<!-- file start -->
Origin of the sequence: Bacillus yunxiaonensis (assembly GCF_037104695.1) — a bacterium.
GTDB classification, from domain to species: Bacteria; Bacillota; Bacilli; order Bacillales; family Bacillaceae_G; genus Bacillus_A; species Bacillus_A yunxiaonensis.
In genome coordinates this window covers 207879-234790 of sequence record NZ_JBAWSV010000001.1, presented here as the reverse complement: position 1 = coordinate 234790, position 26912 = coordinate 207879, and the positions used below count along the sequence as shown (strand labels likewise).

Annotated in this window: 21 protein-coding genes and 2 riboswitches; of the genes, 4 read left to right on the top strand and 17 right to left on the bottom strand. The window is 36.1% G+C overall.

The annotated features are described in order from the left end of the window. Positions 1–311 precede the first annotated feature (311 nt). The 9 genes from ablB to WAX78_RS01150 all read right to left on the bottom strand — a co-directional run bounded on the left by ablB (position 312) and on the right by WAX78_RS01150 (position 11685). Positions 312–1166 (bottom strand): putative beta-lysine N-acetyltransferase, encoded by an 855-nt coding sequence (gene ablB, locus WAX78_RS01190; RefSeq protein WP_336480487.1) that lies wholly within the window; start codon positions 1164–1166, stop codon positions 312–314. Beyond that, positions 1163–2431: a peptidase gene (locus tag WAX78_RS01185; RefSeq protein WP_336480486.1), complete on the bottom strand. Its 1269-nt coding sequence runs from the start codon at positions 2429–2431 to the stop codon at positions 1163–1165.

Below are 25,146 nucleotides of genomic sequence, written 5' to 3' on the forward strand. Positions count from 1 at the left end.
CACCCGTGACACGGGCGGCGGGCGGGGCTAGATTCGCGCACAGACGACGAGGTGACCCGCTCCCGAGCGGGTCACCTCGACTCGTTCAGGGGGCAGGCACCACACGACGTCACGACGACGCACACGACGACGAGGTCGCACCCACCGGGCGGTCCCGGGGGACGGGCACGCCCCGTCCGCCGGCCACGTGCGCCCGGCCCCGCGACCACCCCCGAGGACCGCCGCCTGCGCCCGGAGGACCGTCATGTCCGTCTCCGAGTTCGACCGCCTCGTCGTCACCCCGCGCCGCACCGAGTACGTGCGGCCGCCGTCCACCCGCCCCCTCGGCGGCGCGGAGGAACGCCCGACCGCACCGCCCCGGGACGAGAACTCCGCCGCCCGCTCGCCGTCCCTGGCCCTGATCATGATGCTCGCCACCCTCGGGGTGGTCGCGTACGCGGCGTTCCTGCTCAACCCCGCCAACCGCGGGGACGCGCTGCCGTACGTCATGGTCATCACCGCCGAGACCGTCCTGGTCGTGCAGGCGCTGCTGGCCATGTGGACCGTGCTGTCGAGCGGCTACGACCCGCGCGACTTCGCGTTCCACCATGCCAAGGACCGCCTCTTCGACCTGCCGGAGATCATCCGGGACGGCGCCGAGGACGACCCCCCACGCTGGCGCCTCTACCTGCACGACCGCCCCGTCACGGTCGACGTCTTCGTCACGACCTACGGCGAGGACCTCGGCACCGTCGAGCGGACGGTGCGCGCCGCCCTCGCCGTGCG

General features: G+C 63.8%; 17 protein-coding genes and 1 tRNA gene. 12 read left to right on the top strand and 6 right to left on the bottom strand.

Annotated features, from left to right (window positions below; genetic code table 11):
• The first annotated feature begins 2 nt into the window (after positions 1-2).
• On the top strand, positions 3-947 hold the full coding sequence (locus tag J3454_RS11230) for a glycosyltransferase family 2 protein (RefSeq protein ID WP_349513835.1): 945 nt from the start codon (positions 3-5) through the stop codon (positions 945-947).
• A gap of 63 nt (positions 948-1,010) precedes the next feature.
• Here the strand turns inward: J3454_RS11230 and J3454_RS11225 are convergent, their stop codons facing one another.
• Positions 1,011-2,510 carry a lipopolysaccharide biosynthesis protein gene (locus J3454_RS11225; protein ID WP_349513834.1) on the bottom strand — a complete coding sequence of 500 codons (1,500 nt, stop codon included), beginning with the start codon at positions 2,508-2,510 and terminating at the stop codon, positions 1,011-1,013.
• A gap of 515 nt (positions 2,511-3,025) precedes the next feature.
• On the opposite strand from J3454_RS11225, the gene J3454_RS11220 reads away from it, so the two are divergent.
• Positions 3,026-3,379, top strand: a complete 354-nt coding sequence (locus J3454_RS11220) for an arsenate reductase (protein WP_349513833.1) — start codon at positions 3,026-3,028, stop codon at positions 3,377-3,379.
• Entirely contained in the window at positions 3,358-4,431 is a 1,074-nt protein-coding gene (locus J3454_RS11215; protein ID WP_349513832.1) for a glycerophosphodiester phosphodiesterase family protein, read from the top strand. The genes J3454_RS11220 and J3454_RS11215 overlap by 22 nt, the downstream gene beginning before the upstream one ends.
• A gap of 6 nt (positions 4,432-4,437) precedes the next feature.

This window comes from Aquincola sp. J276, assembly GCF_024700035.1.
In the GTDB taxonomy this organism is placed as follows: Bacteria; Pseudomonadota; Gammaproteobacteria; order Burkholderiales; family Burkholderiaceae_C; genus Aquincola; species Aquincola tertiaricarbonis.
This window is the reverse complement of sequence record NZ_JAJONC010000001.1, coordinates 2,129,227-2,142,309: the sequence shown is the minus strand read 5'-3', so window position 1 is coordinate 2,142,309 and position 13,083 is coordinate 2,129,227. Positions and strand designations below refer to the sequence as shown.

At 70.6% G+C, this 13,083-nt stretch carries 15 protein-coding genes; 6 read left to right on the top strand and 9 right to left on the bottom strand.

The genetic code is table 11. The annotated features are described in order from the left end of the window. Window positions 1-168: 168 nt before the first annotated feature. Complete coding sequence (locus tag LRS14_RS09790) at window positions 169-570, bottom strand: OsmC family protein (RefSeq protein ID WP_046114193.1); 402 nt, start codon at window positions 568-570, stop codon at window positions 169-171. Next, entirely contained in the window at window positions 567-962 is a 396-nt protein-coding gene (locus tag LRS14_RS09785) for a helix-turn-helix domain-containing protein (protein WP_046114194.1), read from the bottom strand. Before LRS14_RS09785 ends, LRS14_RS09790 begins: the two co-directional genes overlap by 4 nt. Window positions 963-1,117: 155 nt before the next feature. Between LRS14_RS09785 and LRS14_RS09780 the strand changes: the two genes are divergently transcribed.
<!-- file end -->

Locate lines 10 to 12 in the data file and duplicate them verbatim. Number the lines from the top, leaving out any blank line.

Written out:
• The first annotated feature begins 2 nt into the window (after positions 1-2).
• On the top strand, positions 3-947 hold the full coding sequence (locus tag J3454_RS11230) for a glycosyltransferase family 2 protein (RefSeq protein ID WP_349513835.1): 945 nt from the start codon (positions 3-5) through the stop codon (positions 945-947).
• A gap of 63 nt (positions 948-1,010) precedes the next feature.